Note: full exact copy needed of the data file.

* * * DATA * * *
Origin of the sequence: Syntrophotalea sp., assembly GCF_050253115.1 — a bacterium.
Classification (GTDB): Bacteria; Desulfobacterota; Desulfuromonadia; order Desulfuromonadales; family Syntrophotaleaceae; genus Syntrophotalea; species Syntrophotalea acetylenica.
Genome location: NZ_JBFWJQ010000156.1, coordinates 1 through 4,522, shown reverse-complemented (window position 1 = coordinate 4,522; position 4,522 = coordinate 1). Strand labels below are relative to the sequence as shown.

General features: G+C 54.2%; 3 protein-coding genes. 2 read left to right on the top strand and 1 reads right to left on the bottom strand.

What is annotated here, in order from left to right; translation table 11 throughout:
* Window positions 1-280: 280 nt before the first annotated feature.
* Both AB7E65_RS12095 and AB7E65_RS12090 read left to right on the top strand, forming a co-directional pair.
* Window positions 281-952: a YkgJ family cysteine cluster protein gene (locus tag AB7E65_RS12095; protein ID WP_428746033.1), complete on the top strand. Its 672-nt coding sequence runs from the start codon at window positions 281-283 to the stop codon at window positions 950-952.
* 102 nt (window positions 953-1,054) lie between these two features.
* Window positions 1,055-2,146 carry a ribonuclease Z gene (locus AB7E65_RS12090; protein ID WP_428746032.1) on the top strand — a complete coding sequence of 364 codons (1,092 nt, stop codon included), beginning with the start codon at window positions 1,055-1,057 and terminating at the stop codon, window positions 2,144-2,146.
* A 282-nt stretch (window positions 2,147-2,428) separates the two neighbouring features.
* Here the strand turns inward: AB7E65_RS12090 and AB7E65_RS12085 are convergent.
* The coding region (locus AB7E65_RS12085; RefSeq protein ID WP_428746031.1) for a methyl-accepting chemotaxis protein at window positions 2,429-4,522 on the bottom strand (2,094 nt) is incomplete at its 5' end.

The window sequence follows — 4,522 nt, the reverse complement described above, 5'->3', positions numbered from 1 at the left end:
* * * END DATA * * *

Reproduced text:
Origin of the sequence: Syntrophotalea sp., assembly GCF_050253115.1 — a bacterium.
Classification (GTDB): Bacteria; Desulfobacterota; Desulfuromonadia; order Desulfuromonadales; family Syntrophotaleaceae; genus Syntrophotalea; species Syntrophotalea acetylenica.
Genome location: NZ_JBFWJQ010000156.1, coordinates 1 through 4,522, shown reverse-complemented (window position 1 = coordinate 4,522; position 4,522 = coordinate 1). Strand labels below are relative to the sequence as shown.

General features: G+C 54.2%; 3 protein-coding genes. 2 read left to right on the top strand and 1 reads right to left on the bottom strand.

What is annotated here, in order from left to right; translation table 11 throughout:
* Window positions 1-280: 280 nt before the first annotated feature.
* Both AB7E65_RS12095 and AB7E65_RS12090 read left to right on the top strand, forming a co-directional pair.
* Window positions 281-952: a YkgJ family cysteine cluster protein gene (locus tag AB7E65_RS12095; protein ID WP_428746033.1), complete on the top strand. Its 672-nt coding sequence runs from the start codon at window positions 281-283 to the stop codon at window positions 950-952.
* 102 nt (window positions 953-1,054) lie between these two features.
* Window positions 1,055-2,146 carry a ribonuclease Z gene (locus AB7E65_RS12090; protein ID WP_428746032.1) on the top strand — a complete coding sequence of 364 codons (1,092 nt, stop codon included), beginning with the start codon at window positions 1,055-1,057 and terminating at the stop codon, window positions 2,144-2,146.
* A 282-nt stretch (window positions 2,147-2,428) separates the two neighbouring features.
* Here the strand turns inward: AB7E65_RS12090 and AB7E65_RS12085 are convergent.
* The coding region (locus AB7E65_RS12085; RefSeq protein ID WP_428746031.1) for a methyl-accepting chemotaxis protein at window positions 2,429-4,522 on the bottom strand (2,094 nt) is incomplete at its 5' end.

The window sequence follows — 4,522 nt, the reverse complement described above, 5'->3', positions numbered from 1 at the left end: